“Despite the challenges, multinationals can’t afford not to do the right thing” (Economy, Lieberthal, 2007, p.96) We believe that this statement is completely wrong as a lot of companies that are active in China, just do not do anything about it. They are even encouraged to do the ‘wrong thing’ by the local governments. Thirdly, time after time, the authors emphasize how big China’s influence is on the pollution in the world. However, this is quite logical as China is one of the biggest countries in the world. Therefore, this is really annoying and not really useful in the article. Fourthly, referring to the challenges described, there is no clear relationship between, for instance, the spill of water by the Chinese population and MNEs. This because MNEs cannot do anything about this issue. Furthermore, it is not really the MNEs’ responsibility.

Therefore we consider this challenge as superfluous. (Economy, Lieberthal, 2007) Finally, the authors do spend enough time on the concept of using their new innovations for China (concerning environmental degradation etc.) in other key markets. This is actually the most important part of the article and therefore more attention should be paid to this concept. (Economy, Lieberthal, 2007) Strengths of the article relating to the content and structure To begin with, the authors have done very well in describing the environmental degradation as a problem among a long of other problems in China. The contrast described in the introduction really attracts attention. (Economy, Lieberthal, 2007)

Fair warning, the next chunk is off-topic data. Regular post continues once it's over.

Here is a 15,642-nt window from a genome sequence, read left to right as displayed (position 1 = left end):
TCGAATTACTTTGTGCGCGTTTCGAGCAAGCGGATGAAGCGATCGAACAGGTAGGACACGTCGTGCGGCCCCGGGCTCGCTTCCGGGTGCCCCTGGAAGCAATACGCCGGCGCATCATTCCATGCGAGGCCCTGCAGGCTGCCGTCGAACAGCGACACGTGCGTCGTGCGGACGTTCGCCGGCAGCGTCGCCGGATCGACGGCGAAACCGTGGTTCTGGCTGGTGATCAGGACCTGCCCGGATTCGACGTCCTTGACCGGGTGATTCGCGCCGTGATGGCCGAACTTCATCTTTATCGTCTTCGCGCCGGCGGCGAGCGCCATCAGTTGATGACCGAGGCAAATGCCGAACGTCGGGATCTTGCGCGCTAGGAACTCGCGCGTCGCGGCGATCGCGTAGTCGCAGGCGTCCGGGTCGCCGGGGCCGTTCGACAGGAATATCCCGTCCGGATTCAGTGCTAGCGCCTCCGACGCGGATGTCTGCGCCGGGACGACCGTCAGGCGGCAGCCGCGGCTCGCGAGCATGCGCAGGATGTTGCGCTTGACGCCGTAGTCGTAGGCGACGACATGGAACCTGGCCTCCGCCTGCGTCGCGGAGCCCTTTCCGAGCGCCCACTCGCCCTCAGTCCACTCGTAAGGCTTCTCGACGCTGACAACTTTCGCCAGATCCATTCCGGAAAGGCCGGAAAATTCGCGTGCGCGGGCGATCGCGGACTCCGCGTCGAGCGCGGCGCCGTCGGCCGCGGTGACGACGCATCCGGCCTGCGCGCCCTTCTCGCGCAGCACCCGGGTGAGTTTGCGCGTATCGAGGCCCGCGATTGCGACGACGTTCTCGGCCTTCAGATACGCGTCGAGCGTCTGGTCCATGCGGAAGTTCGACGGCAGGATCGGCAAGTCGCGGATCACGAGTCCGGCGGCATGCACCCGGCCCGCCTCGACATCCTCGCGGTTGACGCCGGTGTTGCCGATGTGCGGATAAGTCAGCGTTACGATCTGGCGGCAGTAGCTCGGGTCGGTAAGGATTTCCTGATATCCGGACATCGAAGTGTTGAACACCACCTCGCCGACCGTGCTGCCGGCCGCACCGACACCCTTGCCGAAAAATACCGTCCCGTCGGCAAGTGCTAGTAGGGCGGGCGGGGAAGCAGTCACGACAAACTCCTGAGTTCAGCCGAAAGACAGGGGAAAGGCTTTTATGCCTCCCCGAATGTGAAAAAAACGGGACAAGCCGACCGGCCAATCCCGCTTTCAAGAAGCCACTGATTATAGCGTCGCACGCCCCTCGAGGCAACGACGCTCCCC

Furthermore, the article describes that MNEs can actually benefit from these environmental problems as they can use innovations from the Chinese market in other important markets. This is quite a creative consideration we could never think of. (Economy, Lieberthal, 2007) Another strong point is that the article gives advice about how to deal with the Chinese political system. A special segment of the article is dedicated to this subject.

Moving on with the subject of structure, the article is quite well structured. As a reader, you can clearly distinguish between an introduction to a problem, a detailed description of the problem(s) and finally a part dedicated to the solutions . However, there are a couple of things that we do not like about the article?s structure. First of all, concerning the discussion of China?s challenges (water, energy, soil erosion etc.), the authors spent too much time on the description of these challenges. (Economy, Lieberthal, 2007)